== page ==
In the Settlement Agreement, the United States continued to maintain that its allegations were “well-founded.” The United States alleged that GlaxoSmithKline had “knowingly” promoted Zofran® for non-approved (“off-label”) use, including pregnancy-related nausea. The United States also claimed that federal health care programs were billed for fraudulent purchases of Zofran®.
While denying the allegations, under the Settlement Agreement GlaxoSmithKline paid more than $54 million to resolve charges that GlaxoSmithKline had violated a Federal Anti-Kickback Statute by paying healthcare professionals to prescribe Zofran® and other medications.
The Agreement listed:
If You Took Zofran® And Your Baby Had A Birth Abnormality
Please contact us now at [phone_number] For A Free, Confidential Consultation.
You are not alone.
Mothers who took this drug did not know that Zofran® had not been tested for use during pregnancy. You and your child may be legally entitled to compensation for pain and suffering, medical costs, loss of income, emotional distress and other damages.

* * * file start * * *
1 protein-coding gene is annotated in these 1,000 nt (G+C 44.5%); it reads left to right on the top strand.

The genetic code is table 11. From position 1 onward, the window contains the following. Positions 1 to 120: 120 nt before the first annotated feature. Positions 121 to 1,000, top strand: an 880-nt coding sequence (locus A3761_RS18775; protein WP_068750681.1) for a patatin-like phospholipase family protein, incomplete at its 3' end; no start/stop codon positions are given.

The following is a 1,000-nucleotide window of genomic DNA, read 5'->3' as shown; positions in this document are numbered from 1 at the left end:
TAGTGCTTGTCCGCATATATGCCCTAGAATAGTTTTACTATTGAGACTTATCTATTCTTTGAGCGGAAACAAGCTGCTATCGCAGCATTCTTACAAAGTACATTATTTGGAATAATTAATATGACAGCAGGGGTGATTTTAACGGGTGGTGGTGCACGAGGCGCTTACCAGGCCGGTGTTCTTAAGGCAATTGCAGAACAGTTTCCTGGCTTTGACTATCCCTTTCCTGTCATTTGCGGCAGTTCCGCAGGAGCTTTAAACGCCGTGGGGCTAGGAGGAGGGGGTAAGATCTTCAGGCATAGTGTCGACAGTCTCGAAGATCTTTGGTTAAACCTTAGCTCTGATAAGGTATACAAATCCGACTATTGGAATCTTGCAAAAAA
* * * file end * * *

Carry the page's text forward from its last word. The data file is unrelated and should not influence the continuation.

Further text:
Call Litster Frost Injury Lawyers at (208) 333-3333. Our legal team has successfully litigated medical and product liability cases nationwide.
If you took Zofran® during pregnancy and later learned of a birth abnormality, please tell us your story and let us help you.
Call us now at (208) 333-3333, click the chat button to the right or submit the form below for a free, no-obligation confidential consultation.
* Individual cases are evaluated and compensated on their own merits.

Contact Idaho Medical Malpractice Lawyer

If you were given Zofran® for vomiting and queasiness during the perinatal period and your child got serious birth issues, our Idaho Medical Malpractice Lawyer will help you. If your child has been negatively affected by prescription medicine, our experienced attorneys will work with you to file a medical malpractice lawsuit and ensure you get the compensation you deserve.